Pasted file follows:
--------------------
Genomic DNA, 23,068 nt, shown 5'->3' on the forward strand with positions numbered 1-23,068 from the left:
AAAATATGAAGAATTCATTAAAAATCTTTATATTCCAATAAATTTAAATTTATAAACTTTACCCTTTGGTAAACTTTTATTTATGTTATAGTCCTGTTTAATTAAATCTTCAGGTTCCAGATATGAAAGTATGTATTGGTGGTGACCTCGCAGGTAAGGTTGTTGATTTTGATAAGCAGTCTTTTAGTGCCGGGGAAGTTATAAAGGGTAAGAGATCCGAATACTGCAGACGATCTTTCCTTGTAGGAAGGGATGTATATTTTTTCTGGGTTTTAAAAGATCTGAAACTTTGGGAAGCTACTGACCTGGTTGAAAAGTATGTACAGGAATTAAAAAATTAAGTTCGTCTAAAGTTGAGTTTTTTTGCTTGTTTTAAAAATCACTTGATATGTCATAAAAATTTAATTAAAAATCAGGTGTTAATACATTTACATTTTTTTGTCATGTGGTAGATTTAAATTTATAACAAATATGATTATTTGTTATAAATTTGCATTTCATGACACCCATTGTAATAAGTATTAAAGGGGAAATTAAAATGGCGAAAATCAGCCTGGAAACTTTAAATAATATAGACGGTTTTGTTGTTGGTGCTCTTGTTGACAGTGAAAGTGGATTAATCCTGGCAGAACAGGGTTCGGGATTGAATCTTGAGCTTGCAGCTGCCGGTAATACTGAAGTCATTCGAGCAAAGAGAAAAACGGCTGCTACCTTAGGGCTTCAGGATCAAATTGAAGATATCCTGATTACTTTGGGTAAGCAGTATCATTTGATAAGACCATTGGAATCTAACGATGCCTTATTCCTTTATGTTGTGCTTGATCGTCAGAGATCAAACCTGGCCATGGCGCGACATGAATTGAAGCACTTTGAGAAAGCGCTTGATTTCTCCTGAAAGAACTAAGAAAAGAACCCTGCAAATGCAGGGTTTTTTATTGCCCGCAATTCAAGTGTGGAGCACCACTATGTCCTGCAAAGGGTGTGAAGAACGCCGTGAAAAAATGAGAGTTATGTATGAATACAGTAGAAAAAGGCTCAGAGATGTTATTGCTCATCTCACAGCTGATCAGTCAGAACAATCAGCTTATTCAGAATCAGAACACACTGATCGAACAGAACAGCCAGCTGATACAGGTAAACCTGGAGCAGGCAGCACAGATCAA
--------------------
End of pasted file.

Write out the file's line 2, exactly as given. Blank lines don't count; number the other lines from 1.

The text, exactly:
AAAATATGAAGAATTCATTAAAAATCTTTATATTCCAATAAATTTAAATTTATAAACTTTACCCTTTGGTAAACTTTTATTTATGTTATAGTCCTGTTTAATTAAATCTTCAGGTTCCAGATATGAAAGTATGTATTGGTGGTGACCTCGCAGGTAAGGTTGTTGATTTTGATAAGCAGTCTTTTAGTGCCGGGGAAGTTATAAAGGGTAAGAGATCCGAATACTGCAGACGATCTTTCCTTGTAGGAAGGGATGTATATTTTTTCTGGGTTTTAAAAGATCTGAAACTTTGGGAAGCTACTGACCTGGTTGAAAAGTATGTACAGGAATTAAAAAATTAAGTTCGTCTAAAGTTGAGTTTTTTTGCTTGTTTTAAAAATCACTTGATATGTCATAAAAATTTAATTAAAAATCAGGTGTTAATACATTTACATTTTTTTGTCATGTGGTAGATTTAAATTTATAACAAATATGATTATTTGTTATAAATTTGCATTTCATGACACCCATTGTAATAAGTATTAAAGGGGAAATTAAAATGGCGAAAATCAGCCTGGAAACTTTAAATAATATAGACGGTTTTGTTGTTGGTGCTCTTGTTGACAGTGAAAGTGGATTAATCCTGGCAGAACAGGGTTCGGGATTGAATCTTGAGCTTGCAGCTGCCGGTAATACTGAAGTCATTCGAGCAAAGAGAAAAACGGCTGCTACCTTAGGGCTTCAGGATCAAATTGAAGATATCCTGATTACTTTGGGTAAGCAGTATCATTTGATAAGACCATTGGAATCTAACGATGCCTTATTCCTTTATGTTGTGCTTGATCGTCAGAGATCAAACCTGGCCATGGCGCGACATGAATTGAAGCACTTTGAGAAAGCGCTTGATTTCTCCTGAAAGAACTAAGAAAAGAACCCTGCAAATGCAGGGTTTTTTATTGCCCGCAATTCAAGTGTGGAGCACCACTATGTCCTGCAAAGGGTGTGAAGAACGCCGTGAAAAAATGAGAGTTATGTATGAATACAGTAGAAAAAGGCTCAGAGATGTTATTGCTCATCTCACAGCTGATCAGTCAGAACAATCAGCTTATTCAGAATCAGAACACACTGATCGAACAGAACAGCCAGCTGATACAGGTAAACCTGGAGCAGGCAGCACAGATCAA